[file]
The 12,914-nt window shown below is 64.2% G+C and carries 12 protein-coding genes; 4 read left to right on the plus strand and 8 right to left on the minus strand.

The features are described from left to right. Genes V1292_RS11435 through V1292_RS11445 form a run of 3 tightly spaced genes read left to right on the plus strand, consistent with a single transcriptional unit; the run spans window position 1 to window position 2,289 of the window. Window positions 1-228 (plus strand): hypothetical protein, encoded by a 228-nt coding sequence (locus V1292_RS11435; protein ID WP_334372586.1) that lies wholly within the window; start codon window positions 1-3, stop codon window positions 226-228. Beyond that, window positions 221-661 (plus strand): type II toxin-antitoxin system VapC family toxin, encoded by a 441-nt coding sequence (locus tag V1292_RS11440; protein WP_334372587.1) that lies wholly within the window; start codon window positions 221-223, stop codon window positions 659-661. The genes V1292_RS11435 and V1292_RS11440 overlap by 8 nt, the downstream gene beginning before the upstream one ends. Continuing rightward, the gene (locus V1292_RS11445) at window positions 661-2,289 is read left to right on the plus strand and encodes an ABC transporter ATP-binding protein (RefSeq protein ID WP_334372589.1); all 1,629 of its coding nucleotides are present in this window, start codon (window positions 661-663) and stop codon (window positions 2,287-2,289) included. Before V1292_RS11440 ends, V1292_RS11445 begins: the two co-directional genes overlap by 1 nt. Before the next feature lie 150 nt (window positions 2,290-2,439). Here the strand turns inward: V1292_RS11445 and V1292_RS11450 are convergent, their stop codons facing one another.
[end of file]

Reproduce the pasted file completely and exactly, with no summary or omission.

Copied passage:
The 12,914-nt window shown below is 64.2% G+C and carries 12 protein-coding genes; 4 read left to right on the plus strand and 8 right to left on the minus strand.

The features are described from left to right. Genes V1292_RS11435 through V1292_RS11445 form a run of 3 tightly spaced genes read left to right on the plus strand, consistent with a single transcriptional unit; the run spans window position 1 to window position 2,289 of the window. Window positions 1-228 (plus strand): hypothetical protein, encoded by a 228-nt coding sequence (locus V1292_RS11435; protein ID WP_334372586.1) that lies wholly within the window; start codon window positions 1-3, stop codon window positions 226-228. Beyond that, window positions 221-661 (plus strand): type II toxin-antitoxin system VapC family toxin, encoded by a 441-nt coding sequence (locus tag V1292_RS11440; protein WP_334372587.1) that lies wholly within the window; start codon window positions 221-223, stop codon window positions 659-661. The genes V1292_RS11435 and V1292_RS11440 overlap by 8 nt, the downstream gene beginning before the upstream one ends. Continuing rightward, the gene (locus V1292_RS11445) at window positions 661-2,289 is read left to right on the plus strand and encodes an ABC transporter ATP-binding protein (RefSeq protein ID WP_334372589.1); all 1,629 of its coding nucleotides are present in this window, start codon (window positions 661-663) and stop codon (window positions 2,287-2,289) included. Before V1292_RS11440 ends, V1292_RS11445 begins: the two co-directional genes overlap by 1 nt. Before the next feature lie 150 nt (window positions 2,290-2,439). Here the strand turns inward: V1292_RS11445 and V1292_RS11450 are convergent, their stop codons facing one another.